So, you heard it here last. Girls hate PE, and over half hated it so much that it put them off exercise for life. Surprised? Nah, me neither. As a teenage girl attending a large comprehensive in North Wales, our bi-weekly PE lessons provoked a sense of foreboding akin to that of a rice farmer standing at the edge of a minefield. I fucking hated it.
PE was shit. It was taught badly, and ruled over by large well-built girls of Welsh stock who possessed not only the correct adidas popper trackie bottoms which would prelude them indefinitely from social pariahood, but also the ability to not get hit in the face by the ball. I hated them, skinny little slip of a thing that I was: I did not have the correct kit, as I was told (and in hindsight I can totally see her point) by a girl in my year, my PE trousers looked like pyjama bottoms.
It is a well-known fact that sartorially, PE has a lot to answer for. You have the hideous polyester pleated skirts worn by proponents of that most pointless of games, netball, which is like basketball for girls except you’re not allowed to like, move. Ever. Only pivot. PIVOT GIRLS! PIVOT! To add insult to injury, our school also had PE Rugby tops which were the same hideous marigold yellow and black of the uniform. Except we were girls, so we didn’t get Rugby, except the one afternoon when a supply teacher let us play and provided us with one of the most joyful, mud-filled afternoons of our schooldays. Not once did we go swimming.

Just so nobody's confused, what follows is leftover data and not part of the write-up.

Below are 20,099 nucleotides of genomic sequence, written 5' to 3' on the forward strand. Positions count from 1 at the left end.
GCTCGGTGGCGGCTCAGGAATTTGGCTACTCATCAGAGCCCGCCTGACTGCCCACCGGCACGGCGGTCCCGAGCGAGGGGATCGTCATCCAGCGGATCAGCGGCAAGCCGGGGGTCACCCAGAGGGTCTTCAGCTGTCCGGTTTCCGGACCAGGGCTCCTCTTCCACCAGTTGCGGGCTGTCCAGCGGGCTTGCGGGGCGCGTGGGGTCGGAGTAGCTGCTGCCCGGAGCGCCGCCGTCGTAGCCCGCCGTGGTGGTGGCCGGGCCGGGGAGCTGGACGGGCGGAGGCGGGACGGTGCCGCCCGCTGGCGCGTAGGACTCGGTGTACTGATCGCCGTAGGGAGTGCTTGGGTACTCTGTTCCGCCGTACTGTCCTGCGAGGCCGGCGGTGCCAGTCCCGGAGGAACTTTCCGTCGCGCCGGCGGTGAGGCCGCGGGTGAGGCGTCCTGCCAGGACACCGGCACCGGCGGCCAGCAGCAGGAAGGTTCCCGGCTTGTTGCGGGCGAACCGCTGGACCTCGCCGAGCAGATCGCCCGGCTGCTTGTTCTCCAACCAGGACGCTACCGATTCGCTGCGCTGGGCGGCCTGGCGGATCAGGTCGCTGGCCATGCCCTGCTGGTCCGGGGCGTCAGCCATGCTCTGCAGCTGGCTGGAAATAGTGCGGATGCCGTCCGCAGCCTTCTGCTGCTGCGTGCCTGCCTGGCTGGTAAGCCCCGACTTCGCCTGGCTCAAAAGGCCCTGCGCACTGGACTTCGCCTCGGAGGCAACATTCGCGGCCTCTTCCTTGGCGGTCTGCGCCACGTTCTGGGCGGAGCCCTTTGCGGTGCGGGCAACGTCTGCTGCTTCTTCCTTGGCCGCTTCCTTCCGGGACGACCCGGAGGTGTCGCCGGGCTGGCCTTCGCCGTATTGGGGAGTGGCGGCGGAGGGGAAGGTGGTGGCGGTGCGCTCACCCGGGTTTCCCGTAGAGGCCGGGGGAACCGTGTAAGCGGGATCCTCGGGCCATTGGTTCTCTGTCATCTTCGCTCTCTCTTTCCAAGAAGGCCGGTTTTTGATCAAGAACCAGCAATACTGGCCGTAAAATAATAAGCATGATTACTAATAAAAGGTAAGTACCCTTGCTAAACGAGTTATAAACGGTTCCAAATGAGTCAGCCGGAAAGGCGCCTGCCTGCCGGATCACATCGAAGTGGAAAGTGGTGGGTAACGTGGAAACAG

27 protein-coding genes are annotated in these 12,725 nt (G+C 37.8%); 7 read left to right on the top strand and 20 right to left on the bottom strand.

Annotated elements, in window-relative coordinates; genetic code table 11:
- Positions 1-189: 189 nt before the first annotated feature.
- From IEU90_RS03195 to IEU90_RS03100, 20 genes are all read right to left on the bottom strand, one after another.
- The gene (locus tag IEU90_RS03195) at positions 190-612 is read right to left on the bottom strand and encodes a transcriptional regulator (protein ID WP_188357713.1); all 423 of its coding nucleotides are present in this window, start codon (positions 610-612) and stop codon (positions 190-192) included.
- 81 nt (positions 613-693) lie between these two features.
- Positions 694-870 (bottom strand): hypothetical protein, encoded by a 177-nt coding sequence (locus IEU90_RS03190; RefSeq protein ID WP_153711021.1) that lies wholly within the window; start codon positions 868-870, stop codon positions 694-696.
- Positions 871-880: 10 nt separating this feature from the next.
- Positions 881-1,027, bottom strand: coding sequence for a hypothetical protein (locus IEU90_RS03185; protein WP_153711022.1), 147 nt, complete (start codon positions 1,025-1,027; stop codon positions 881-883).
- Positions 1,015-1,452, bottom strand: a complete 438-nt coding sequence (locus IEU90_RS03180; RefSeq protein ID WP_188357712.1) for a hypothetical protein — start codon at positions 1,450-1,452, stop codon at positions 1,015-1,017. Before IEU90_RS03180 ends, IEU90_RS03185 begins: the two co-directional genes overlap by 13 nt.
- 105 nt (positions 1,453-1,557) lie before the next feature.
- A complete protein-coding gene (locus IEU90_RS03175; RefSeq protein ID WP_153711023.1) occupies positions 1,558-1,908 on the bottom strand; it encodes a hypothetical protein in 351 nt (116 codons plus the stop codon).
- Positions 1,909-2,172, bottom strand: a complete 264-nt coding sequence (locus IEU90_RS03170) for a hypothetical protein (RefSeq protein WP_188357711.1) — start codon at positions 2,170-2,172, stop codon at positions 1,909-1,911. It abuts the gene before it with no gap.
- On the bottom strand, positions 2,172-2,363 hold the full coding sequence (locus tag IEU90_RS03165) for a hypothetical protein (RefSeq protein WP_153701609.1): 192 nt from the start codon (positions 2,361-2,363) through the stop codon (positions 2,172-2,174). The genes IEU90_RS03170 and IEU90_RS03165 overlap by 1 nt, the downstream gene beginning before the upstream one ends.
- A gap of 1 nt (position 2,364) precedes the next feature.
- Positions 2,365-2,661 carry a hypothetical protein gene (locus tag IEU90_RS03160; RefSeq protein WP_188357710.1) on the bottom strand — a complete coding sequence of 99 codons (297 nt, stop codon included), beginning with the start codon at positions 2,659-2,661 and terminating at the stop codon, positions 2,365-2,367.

But if you forgot your kit, well, that was the worst fate of all, because then you’d have to delve into the storage, in our case called the “Frug box” and don the PE kits of athletes past. Greying vests starched stiff by sweat which had collected in yellow patches, and nylony shorts which flapped about your arse like the sails on the maiden voyage of the doomed Marie Celeste. Most unhygienic. Yet kitted out or not, I never saw a girl shower. Instead, we each had a £1 can of impulse with which we’d coat our bodies before Maths. We’d dress furtively and quickly, to avoid being told by Emma Roberts that, aged twelve, our legs were too hairy and our knickers not thong-like enough, or to avoid being eyed up by the PE teacher, who, despite no evidence to the affirmative, we were told was definitely, without a shadow of a doubt, a “lesbo.”
It got to the point where, sometime around year nine, most of us had thought “fuck the kit”, and just did PE in our school uniforms. This led to, one fine spring afternoon, us all being summoned to the sports hall and given a fairly substantial lecture on vaginal yeast infections. I will never forget the looks on 150 girls’ faces as they sat, lining the benches, and were ‘educated’ about thrush. Did it help? Did it fuck. We’d take a yeast infection over the Frug box any day.